Debate Magazine

Are You a Cat Or Dog Person?

By Eowyn @DrEowyn

cats & dogs

Can a Pet Predict Your Personality?

WebMD says that a survey done by the University of Texas at Austin found that some common ideas about cat lovers vs. dog lovers may be true. We may be a lot more like our furry companions than we ever realized.

The online survey asked people to rate themselves as “cat people” or “dog people.” Then people answered questions designed to reveal their true personality.

Dog People’s Personality Traits

If dogs tend to be energetic, faithful, and easy to get along with, well, so do the people who love them.

1. Conscientious

Dog people were 11% more conscientious than cat people. This means they are:

  • Self-disciplined
  • Strong sense of duty
  • Tend to be “planners”

2. Extroverted

Dog people were 15% more extroverted than cat people in the survey. What it means:

  • Outgoing
  • Enthusiastic
  • Positive
  • Energetic


According to the survey, if you’re a dog person, you’re 13% more likely to be agreeable than a cat person. Agreeable people tend to be:

  • Trusting
  • Altruistic
  • Kind
  • Affectionate
  • Sociable

Cat people’s personality traits

Do you prefer to spend time on your own? Always game to try new things? Then you could be a cat person. The survey found that cat owners were more likely to be curious, unconventional in thinking and actions, and more prone to worry than dog people.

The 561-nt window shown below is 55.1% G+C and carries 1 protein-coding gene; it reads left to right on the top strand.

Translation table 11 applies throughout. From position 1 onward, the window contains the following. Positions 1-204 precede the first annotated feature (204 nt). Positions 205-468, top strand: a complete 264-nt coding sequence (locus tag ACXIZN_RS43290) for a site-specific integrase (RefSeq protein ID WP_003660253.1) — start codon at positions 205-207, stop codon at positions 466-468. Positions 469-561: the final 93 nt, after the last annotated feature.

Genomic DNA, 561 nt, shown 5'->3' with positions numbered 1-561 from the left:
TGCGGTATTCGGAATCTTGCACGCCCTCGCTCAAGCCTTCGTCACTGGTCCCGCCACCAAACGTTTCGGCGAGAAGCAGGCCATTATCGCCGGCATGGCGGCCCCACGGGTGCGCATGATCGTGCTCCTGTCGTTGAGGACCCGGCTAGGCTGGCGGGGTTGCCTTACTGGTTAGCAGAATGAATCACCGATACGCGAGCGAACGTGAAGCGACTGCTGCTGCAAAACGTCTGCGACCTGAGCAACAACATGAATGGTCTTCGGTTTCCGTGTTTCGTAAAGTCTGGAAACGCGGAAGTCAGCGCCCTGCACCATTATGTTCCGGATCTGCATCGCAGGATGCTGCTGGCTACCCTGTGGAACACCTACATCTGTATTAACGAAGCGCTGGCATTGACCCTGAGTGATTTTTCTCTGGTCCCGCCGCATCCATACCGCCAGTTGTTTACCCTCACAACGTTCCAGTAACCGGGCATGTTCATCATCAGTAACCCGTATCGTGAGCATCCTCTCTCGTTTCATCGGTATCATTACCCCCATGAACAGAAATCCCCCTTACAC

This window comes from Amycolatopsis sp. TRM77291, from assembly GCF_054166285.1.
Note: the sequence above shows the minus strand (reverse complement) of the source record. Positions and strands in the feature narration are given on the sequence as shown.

1. Open

Cat people were 11% more likely to be open to new experiences, according to the survey. Open people tend to be:

  • Curious
  • Creative
  • Artistic
  • Nontraditional thinkers

2. Neurotic

If you get stressed out easily, you may be a cat person. Cat people were 12% more neurotic than dog people. Neurotic people are:

  • Easily stressed
  • Anxious
  • Worriers

But survey author and psychologist Sam Gosling, PhD, admits that the differences between cat and dog people aren’t huge and that “There are certainly many, many cat people who are extroverts and many, many dog people who aren’t.”

Nearly half of those who took the survey call themselves dog people. Just 12% say they are cat people.  How many people love both cats and dogs? A little more than a quarter of the group. Overall, pet lovers rule the nation.  Just 15% of people said they don’t like cats or dogs.

What Is Your Dog Saying?

If you know dog body language, you can tell how he’s feeling and what he’s trying to say. Dogs may:

  • Widen their eyes if they feel threatened
  • “Grin” as a sign of submission
  • Pull ears back when they’re feeling friendly
  • Make themselves look smaller when they’re scared

What Is Your Cat Saying?

Watch your cat’s behavior to figure out her state of mind. Cats may:

  • Let the tail droop when sick or unhappy
  • Twitch their ears when agitated
  • Flutter their eyelids to show trust
  • Knead their paws to show contentment


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